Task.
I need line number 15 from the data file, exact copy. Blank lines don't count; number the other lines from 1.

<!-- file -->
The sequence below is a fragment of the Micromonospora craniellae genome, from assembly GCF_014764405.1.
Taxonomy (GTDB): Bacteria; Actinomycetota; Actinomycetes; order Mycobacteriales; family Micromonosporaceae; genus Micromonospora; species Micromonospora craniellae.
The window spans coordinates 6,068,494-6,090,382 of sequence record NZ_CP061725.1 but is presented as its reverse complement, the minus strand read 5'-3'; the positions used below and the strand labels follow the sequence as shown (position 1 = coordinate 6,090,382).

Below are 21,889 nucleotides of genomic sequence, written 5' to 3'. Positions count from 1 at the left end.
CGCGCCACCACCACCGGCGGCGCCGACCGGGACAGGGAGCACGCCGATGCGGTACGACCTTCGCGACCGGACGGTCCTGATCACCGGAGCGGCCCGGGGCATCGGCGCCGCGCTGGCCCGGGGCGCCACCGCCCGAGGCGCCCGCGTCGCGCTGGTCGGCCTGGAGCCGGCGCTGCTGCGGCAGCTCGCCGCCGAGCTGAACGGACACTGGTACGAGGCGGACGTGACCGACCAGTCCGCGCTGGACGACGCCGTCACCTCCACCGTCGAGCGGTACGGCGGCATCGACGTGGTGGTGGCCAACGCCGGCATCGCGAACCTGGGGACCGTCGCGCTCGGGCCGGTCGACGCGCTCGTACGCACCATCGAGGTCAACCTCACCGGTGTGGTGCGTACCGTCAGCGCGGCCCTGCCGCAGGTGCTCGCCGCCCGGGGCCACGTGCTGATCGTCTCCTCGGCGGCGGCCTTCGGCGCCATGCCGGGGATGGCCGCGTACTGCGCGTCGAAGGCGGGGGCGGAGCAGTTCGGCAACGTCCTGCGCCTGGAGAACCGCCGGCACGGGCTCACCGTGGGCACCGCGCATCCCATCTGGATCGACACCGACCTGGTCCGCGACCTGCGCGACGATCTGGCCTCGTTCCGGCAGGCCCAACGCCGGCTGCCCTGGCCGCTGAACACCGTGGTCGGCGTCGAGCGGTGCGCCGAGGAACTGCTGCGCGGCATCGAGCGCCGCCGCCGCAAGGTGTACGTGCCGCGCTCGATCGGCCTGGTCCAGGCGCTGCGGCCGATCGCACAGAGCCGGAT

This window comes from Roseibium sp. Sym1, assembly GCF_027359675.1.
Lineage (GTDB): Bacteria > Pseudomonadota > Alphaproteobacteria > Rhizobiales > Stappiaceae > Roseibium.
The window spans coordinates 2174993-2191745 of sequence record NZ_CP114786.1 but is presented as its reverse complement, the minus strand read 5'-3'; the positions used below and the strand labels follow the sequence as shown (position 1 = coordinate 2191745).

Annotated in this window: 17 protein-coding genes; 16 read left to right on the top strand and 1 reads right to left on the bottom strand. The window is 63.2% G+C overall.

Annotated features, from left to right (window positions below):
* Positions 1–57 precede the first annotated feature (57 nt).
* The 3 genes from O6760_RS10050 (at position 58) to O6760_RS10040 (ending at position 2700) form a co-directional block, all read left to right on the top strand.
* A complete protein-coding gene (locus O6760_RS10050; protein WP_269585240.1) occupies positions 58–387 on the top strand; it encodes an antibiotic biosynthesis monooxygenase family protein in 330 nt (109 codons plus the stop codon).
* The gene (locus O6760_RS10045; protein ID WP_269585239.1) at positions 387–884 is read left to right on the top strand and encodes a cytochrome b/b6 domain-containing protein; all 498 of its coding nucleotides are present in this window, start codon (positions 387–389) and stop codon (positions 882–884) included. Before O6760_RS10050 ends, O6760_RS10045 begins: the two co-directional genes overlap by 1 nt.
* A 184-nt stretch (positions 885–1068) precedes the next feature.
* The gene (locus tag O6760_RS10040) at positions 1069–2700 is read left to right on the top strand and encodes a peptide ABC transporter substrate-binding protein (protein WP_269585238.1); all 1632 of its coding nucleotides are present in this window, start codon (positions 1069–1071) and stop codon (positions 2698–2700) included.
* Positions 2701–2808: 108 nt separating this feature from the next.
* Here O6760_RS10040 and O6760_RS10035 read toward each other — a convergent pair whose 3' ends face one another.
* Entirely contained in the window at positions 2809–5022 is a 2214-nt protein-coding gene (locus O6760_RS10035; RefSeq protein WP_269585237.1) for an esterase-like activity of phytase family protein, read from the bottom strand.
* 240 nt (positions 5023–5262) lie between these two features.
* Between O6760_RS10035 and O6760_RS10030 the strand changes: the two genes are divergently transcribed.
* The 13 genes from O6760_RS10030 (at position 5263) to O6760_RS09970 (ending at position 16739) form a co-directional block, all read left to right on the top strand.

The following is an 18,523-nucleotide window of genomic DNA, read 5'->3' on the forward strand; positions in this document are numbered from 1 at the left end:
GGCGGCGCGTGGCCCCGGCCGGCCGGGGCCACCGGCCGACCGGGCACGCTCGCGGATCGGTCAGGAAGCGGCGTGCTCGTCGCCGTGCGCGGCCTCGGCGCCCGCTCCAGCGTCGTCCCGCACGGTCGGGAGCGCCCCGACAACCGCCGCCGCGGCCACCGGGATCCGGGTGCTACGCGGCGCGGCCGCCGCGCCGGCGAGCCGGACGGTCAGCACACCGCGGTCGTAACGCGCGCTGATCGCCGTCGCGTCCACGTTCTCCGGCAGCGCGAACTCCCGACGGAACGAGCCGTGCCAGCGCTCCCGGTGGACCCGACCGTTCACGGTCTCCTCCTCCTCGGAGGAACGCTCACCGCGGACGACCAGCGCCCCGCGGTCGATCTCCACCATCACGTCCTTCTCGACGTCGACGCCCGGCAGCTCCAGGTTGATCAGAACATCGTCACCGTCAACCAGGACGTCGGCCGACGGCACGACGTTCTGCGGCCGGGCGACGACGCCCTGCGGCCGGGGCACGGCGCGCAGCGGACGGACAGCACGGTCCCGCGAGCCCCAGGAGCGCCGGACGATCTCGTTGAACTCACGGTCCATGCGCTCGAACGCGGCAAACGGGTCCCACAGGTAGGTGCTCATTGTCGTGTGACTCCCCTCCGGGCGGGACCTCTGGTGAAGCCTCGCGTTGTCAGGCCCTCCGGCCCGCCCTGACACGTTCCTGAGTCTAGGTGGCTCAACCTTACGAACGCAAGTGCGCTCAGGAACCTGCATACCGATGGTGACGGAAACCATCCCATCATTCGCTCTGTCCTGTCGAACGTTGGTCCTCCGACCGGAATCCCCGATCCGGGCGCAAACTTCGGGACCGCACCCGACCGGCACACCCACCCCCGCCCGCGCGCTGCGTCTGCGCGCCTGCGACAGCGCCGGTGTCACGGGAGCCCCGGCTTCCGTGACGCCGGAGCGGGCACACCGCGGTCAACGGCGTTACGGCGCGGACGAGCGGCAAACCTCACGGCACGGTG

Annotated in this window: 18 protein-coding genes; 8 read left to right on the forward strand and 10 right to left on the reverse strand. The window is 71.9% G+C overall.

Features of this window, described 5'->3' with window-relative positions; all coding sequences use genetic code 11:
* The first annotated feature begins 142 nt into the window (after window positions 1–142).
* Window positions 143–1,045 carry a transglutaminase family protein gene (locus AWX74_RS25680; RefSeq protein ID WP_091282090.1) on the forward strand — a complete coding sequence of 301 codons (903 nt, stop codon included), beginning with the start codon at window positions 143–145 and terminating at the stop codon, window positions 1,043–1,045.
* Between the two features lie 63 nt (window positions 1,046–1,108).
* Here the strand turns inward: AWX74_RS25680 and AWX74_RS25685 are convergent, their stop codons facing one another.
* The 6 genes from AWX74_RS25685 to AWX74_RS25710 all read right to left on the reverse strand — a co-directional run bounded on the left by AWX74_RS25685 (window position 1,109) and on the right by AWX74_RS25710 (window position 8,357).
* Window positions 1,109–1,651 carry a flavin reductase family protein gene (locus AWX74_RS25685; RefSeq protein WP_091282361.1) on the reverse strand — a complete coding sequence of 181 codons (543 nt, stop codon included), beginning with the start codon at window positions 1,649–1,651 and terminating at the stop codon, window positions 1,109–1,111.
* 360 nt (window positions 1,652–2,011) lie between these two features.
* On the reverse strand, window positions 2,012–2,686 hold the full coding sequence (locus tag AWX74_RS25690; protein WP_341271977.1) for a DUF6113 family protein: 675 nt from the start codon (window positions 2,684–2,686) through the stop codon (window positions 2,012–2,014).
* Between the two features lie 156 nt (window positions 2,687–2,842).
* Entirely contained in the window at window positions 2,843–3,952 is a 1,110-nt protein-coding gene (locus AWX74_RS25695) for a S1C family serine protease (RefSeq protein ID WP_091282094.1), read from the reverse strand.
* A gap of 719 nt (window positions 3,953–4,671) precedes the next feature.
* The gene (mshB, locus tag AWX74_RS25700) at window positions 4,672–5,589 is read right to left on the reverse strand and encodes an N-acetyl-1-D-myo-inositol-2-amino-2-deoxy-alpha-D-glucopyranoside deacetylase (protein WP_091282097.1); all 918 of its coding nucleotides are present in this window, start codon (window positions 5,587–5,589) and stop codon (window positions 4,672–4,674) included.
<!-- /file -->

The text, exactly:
* A 184-nt stretch (positions 885–1068) precedes the next feature.